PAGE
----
The almost unlimited international support for the United States' and Britains' War on Terrorism cooled only after U.S. preparations to invade Iraq intensified in late 2002. Some governments, such as the United Kingdom, Italy, Spain, Poland and Australia joined the "coalition of the willing", unconditionally supporting a U.S.-led military action against Iraq. Other countries, including Germany, France, Pakistan, the Vatican and New Zealand opposed military actions that were not fully backed by a UN resolution. The war provoked the largest ever world-wide protests, and opinion polls show that the population of most countries opposed the war even when the governments supported it, and the reputation of the US was severely harmed. The abuses at the Abu Ghraib prison, and the refusal to give prisoners at Guantanamo Bay the full rights to question their imprisonment aggravated this.

Military/diplomatic campaigns

Main article: War on Terrorism - Theaters of operation

The War on Terrorism is being pursued in the following theaters of operation:

U.S. domestic initiatives

A $40 billion emergency spending bill was quickly passed by the United States legislature, and an additional $20 billion bail-out of the airline industry was also passed.

Investigations have been started through many branches of many governments, pursuing tens of thousands of tips. Thousands of people have been detained, arrested, or questioned. Many of those targeted by the Bush administration have been secretly detained, and have been denied access to an attorney. Among those secretly detained are U.S. citizens.

For more information, see [[detentions following the September 11, 2001 attack]]. The Justice Department launched a Special Registration procedure for certain male non-citizens in the U.S., requiring them to register in person at offices of the Immigration and Naturalization Service.

Several laws were passed to increase the investigative powers of law enforcement agencies in the United States, notably the USA Patriot Act. Many civil liberties groups have alleged that these laws remove important restrictions on governmental authority, and are a dangerous encroachment on civil liberties, possible unconstitutional violations of the Fourth Amendment. No official legal challenges have been started as of 2004, but governing bodies in a number of communities have passed symbolic resolutions against the act.

In a speech on June 9, 2005, Bush claimed that the Patriot Act had been used to bring charges against more than 400 suspects, more than half of whom had been convicted. Meanwhile the American Civil Liberties Union quoted Justice Department figures that show that 7,000 people have complained of abuse of the act. The ACLU also maintains that many others don't know they've been subjected to a search because the law requires that searches be kept secret. [12]

The Bush administration began an unprecedented and sweeping initiative in early 2002 with the creation of the Information Awareness Office, designed to collect, index, and consolidate all available information on everyone in a central repository for perusal by the United States government.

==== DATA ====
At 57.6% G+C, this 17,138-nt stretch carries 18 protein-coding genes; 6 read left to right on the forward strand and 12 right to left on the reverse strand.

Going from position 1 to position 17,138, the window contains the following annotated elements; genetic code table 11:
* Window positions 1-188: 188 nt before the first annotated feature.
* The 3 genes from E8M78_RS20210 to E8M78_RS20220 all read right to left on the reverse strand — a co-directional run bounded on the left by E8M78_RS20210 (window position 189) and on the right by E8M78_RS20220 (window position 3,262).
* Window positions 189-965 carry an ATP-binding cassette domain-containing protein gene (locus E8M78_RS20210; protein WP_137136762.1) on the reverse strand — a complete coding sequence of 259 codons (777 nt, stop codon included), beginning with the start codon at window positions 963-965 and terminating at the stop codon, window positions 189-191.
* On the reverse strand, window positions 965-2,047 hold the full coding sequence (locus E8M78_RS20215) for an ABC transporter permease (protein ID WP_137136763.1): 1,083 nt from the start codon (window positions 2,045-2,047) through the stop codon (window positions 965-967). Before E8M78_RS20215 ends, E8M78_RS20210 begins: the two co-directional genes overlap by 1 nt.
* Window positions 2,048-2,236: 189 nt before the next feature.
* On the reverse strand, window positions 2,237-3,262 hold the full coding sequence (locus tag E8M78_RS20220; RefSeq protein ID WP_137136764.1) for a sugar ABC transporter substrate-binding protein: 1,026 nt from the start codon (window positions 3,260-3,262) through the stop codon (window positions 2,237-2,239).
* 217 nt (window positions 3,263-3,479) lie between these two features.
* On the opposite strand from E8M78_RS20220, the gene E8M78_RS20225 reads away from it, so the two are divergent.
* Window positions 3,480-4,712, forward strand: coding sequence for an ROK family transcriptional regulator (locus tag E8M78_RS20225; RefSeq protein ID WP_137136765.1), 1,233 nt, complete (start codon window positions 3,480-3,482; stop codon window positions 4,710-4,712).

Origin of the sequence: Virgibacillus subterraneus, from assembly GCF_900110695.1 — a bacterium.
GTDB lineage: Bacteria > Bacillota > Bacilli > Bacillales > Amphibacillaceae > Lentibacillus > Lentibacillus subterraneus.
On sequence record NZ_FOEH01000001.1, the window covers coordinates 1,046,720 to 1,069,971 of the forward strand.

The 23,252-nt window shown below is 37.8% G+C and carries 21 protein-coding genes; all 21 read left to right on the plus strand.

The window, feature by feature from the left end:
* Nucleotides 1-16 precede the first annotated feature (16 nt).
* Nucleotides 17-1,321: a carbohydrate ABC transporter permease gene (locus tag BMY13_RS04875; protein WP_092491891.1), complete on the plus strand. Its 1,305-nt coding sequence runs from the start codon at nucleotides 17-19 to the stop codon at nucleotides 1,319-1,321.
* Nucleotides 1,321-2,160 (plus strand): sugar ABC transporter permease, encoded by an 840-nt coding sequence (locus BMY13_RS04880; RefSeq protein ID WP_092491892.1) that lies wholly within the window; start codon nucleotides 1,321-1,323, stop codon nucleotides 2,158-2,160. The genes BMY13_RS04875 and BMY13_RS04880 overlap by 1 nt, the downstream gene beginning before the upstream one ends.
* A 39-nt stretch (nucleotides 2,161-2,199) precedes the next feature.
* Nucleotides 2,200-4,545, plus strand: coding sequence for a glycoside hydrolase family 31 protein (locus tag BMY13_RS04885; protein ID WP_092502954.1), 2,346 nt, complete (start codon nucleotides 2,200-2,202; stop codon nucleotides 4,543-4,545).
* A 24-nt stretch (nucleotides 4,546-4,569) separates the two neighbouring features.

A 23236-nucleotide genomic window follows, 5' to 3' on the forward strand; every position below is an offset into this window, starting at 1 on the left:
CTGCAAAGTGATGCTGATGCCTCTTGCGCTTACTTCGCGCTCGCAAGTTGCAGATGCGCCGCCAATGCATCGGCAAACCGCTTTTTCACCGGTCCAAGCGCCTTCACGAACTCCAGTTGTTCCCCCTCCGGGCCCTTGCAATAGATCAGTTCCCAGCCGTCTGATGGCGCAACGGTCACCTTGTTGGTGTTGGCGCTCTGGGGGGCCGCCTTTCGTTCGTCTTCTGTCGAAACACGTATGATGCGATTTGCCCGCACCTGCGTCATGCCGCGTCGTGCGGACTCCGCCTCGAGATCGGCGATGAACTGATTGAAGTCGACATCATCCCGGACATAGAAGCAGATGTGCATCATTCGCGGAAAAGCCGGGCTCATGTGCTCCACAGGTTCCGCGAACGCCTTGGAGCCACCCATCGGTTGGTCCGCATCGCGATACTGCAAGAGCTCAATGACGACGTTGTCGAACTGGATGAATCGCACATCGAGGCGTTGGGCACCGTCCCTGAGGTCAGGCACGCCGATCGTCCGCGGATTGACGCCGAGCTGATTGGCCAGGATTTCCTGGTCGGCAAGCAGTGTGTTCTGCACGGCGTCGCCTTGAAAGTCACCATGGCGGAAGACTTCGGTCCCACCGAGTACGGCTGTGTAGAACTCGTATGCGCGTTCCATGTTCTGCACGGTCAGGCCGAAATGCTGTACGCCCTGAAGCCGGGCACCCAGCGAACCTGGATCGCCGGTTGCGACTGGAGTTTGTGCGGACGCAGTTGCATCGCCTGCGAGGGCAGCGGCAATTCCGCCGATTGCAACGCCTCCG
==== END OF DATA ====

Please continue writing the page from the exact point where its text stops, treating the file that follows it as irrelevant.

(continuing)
Various government bureaucracies which handled security and military functions were reorganized. Most notably, the Department of Homeland Security was created to coordinate "homeland security" efforts in the largest reorganization of the U.S. federal government since the creation of the Pentagon. There was a proposal to create an Office of Strategic Influence for the purpose of coordinating propaganda efforts, but it was cancelled due to negative reactions. For the first time ever, the Bush administration implemented the Continuity of Operations Plan (or Continuity of Government) to create a shadow government to ensure the executive branch of the U.S. government would be able to continue in catastrophic circumstances.

Opposition and criticism

Main article: Criticisms of the War on Terrorism

Critics maintain that terrorist threats have been exaggerated; that terrorism has been exploited for other purposes; that it has resulted in human rights abuses; that it has decreased the personal freedom of US citizens; and that it has served as a pretext for restricting access to government information.

The notion of a war against terrorism has proven highly contentious, with critics charging that it has been exploited by the participating governments to pursue longstanding policy objectives, reduce civil liberties, and infringe on human rights. Some argue that the term war is not appropriate in this context (as in war on drugs), since they believe there is no tangible enemy, and that it is unlikely that international terrorism can be brought to an end by means of war. [13] Others note that "terrorism" is not an enemy, but rather a tactic; calling it a "War on Terror," they say, obscures the differences between, for example, anti-occupation insurgents and international jihadists.

Its supporters argue that a reduction in civil liberties is a necessary price to pay for greater protection against what they perceive as a heightened risk of terrorism. They also contend that some previous wars waged by America and its allies lasted many years but were ultimately successful.